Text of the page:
Ouweneel asks advocates of Adam as an evolved hominid: if God selected some hominids from a much larger population in order to enter into a covenant relationship with them, why did he not simply tells us, like he told us of his selection of Noah and Abram. Why, instead, did he speak in Genesis as though he had created Adam and Eve directly, without any other humans around?
Further problems with an evolved Adam are how to account for the acquisition of an eternal soul and the features of God's image (e.g., uprightness) via evolution, how Adam's fallen image was passed on to his contemporaries, why death is a punishment for sin if death is needed by evolution to create man, etc. Ouweneel shows that many theological issues pertaining to the gospel are at stake
Dr. Ouweneel rightly claims that it is inconsistent to let the Bible trump mainstream science regarding Christ’s resurrection but not on origins. Yet Ouweneel seems to be inconsistent himself in a few places.
1. First, he chides Dutch Reformed churches for making an issue of women ordination, arguing that this involves no new hermeneutic. Yet, in the churches in question, both women ordination and theistic evolution are clearly driven by the same drive to re-interpret the Bible in terms of contemporary culture.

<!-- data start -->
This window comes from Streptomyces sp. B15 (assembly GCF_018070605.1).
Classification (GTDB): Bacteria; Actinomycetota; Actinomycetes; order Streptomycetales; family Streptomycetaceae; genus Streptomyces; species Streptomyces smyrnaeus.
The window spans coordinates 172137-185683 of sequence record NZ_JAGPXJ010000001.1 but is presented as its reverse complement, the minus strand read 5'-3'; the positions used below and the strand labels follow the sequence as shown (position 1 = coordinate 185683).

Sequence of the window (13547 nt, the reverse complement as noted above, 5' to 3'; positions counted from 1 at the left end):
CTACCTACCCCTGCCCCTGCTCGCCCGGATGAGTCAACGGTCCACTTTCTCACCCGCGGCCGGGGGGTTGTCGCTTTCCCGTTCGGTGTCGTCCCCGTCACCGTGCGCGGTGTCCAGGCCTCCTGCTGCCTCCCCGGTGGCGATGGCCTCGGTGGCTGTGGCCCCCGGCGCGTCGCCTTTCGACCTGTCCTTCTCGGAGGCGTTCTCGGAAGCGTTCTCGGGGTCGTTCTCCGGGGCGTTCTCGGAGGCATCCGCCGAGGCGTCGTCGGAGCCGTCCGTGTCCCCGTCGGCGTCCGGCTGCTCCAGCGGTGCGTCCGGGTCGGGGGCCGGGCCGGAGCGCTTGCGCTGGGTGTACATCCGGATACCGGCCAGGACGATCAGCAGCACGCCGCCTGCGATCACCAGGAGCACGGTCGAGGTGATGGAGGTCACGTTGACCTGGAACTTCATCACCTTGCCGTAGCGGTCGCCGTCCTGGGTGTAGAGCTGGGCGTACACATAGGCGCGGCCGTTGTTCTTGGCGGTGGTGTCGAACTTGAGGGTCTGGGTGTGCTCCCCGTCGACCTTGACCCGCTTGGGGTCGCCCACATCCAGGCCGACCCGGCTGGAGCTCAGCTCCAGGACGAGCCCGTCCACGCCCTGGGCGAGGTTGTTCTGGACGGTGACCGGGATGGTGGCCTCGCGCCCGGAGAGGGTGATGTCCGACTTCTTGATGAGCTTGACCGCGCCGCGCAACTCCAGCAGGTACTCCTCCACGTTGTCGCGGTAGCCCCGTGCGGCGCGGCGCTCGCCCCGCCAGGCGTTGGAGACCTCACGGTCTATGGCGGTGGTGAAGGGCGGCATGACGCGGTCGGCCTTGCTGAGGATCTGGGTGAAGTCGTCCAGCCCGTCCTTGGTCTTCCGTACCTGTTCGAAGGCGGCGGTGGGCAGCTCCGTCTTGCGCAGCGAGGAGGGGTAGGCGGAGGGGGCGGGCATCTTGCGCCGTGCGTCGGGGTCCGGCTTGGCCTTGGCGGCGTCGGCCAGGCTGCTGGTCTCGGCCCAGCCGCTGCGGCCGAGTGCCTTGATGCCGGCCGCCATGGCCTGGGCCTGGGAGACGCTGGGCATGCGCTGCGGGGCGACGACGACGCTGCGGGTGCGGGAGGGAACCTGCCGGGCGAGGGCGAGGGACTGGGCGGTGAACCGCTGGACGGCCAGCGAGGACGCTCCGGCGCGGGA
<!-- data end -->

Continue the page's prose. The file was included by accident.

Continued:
2. Second, Ouweneel’s prime target throughout the book is the notion that Adam was an evolved hominid. He claims that his arguments leave room for old earth creationism, although he prefers young earth creationism. Yet, since he cites Jesus in support of a recent creation, this must more than merely a personal preference.
Many of his other arguments apply as much to old earth creationism (OEC) as to an evolved Adam (EA). OEC and EA both accept mainstream geology and paleontology, with its millions-of-years chronology and fossil dates, as basically correct. Both agree that (soul-less) human look-a-likes existed before, and along with, Adam. They differ primarily in that EA posits that Adam was a God-chosen or transformed hominid, whereas OEC posits that God made Adam from dust. Both agree that Adam's Fall resulted in no physical changes in nature, other than to Adam's spiritual condition; fallen Adam was physically and genetically similar to his pre-Fall hominid contemporaries.
Hence both face the same theological problems of death before the Fall, transferring God's image and original sin to Adam's contemporaries, etc. OEC may perhaps take Genesis 1-3 somewhat less figuratively than EA, but only marginally so.
3. Finally, Dr. Ouweneel thinks highly of Herman Dooyeweerd and his philosophical system (sometimes called Reformational philosophy). Although Dooyeweerd had many perceptive philosophical insights, unfortunately he did not believe that the Bible contained any useful information for history or science. He rejected the view that the creation days happened in real time, and was open to the possibility of evolution. Most of his followers have bought into theistic evolution (see my post Dooyeweerd's Legacy). In North America, in the Christian Reformed Church (and to a lesser extent in the Canadian Reformed Church) Reformational philosophy has been a pertinent factor in promoting theistic evolution, and eroding confidence in the traditional reading of Scripture. Yet Ouweneel overlooks this negative aspect of Reformational philosophy.
In conclusion, this book makes a very good case for treating the Bible as Gods' Word, letting it speak for itself, and upholding the traditional reading of Genesis against evolutionary distortions.